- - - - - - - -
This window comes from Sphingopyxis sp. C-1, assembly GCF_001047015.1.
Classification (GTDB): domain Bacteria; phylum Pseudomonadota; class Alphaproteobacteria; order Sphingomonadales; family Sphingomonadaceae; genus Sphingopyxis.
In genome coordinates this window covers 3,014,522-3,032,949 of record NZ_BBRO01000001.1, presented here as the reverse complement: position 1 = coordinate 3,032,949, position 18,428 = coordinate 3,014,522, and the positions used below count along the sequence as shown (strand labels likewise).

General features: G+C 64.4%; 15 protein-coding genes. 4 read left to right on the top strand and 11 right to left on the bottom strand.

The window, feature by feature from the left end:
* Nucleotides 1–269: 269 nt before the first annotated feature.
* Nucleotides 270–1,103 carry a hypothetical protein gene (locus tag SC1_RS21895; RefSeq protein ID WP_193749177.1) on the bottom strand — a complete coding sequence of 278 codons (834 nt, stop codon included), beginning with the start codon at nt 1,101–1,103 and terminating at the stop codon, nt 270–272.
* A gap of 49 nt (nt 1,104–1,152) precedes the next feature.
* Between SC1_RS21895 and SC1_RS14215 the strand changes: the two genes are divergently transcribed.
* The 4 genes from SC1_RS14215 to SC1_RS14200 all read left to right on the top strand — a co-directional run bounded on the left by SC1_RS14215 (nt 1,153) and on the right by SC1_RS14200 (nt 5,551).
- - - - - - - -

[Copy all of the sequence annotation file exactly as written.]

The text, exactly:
This window comes from Sphingopyxis sp. C-1, assembly GCF_001047015.1.
Classification (GTDB): domain Bacteria; phylum Pseudomonadota; class Alphaproteobacteria; order Sphingomonadales; family Sphingomonadaceae; genus Sphingopyxis.
In genome coordinates this window covers 3,014,522-3,032,949 of record NZ_BBRO01000001.1, presented here as the reverse complement: position 1 = coordinate 3,032,949, position 18,428 = coordinate 3,014,522, and the positions used below count along the sequence as shown (strand labels likewise).

General features: G+C 64.4%; 15 protein-coding genes. 4 read left to right on the top strand and 11 right to left on the bottom strand.

The window, feature by feature from the left end:
* Nucleotides 1–269: 269 nt before the first annotated feature.
* Nucleotides 270–1,103 carry a hypothetical protein gene (locus tag SC1_RS21895; RefSeq protein ID WP_193749177.1) on the bottom strand — a complete coding sequence of 278 codons (834 nt, stop codon included), beginning with the start codon at nt 1,101–1,103 and terminating at the stop codon, nt 270–272.
* A gap of 49 nt (nt 1,104–1,152) precedes the next feature.
* Between SC1_RS21895 and SC1_RS14215 the strand changes: the two genes are divergently transcribed.
* The 4 genes from SC1_RS14215 to SC1_RS14200 all read left to right on the top strand — a co-directional run bounded on the left by SC1_RS14215 (nt 1,153) and on the right by SC1_RS14200 (nt 5,551).